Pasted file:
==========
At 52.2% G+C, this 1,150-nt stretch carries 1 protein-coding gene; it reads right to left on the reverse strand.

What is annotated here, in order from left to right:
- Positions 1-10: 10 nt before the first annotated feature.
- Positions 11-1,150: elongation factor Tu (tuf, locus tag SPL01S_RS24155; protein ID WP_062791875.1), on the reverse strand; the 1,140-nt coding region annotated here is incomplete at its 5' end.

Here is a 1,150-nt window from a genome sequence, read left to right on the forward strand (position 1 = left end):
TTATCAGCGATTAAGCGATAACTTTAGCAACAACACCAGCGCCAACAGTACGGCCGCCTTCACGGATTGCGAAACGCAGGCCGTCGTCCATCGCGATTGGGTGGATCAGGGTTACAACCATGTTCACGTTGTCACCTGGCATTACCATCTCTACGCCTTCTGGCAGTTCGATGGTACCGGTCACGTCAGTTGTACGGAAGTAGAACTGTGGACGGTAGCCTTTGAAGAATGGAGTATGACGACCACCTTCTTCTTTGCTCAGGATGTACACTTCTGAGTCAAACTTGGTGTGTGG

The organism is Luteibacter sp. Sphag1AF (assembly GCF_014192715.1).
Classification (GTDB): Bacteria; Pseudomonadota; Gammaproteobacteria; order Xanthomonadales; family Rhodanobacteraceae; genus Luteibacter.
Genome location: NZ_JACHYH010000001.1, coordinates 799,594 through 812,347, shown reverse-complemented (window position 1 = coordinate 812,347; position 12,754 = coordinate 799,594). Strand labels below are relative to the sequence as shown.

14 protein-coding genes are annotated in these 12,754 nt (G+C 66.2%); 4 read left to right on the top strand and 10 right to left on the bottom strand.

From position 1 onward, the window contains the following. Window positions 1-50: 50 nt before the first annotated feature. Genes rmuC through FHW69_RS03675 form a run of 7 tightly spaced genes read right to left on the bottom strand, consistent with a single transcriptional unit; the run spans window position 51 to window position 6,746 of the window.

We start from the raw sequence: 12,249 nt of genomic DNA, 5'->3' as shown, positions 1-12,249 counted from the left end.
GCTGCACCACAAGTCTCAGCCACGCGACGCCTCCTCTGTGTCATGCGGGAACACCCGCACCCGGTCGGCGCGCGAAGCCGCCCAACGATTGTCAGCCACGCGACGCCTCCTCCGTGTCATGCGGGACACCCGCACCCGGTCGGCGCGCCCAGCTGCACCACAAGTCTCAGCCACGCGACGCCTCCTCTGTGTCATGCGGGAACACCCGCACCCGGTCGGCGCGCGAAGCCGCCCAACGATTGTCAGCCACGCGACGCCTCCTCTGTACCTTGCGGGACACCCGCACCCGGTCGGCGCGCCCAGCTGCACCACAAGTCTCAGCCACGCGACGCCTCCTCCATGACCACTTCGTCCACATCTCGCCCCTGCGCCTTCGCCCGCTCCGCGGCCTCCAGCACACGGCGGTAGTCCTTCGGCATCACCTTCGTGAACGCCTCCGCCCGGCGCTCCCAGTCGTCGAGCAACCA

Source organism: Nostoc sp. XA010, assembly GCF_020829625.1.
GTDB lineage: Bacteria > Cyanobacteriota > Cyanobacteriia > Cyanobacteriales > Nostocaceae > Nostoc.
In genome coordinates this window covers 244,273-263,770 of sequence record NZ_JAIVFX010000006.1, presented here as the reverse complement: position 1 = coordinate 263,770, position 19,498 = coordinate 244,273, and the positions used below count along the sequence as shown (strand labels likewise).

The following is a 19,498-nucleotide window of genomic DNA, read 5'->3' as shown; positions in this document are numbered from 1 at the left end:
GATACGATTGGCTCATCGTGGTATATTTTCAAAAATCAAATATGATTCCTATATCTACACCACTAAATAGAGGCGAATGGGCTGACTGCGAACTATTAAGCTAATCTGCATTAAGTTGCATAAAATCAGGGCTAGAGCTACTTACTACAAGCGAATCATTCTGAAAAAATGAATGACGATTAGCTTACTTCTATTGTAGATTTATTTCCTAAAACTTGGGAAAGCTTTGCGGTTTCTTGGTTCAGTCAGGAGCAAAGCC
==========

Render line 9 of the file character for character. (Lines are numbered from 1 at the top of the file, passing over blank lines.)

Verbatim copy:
Genome location: NZ_JACHYH010000001.1, coordinates 799,594 through 812,347, shown reverse-complemented (window position 1 = coordinate 812,347; position 12,754 = coordinate 799,594). Strand labels below are relative to the sequence as shown.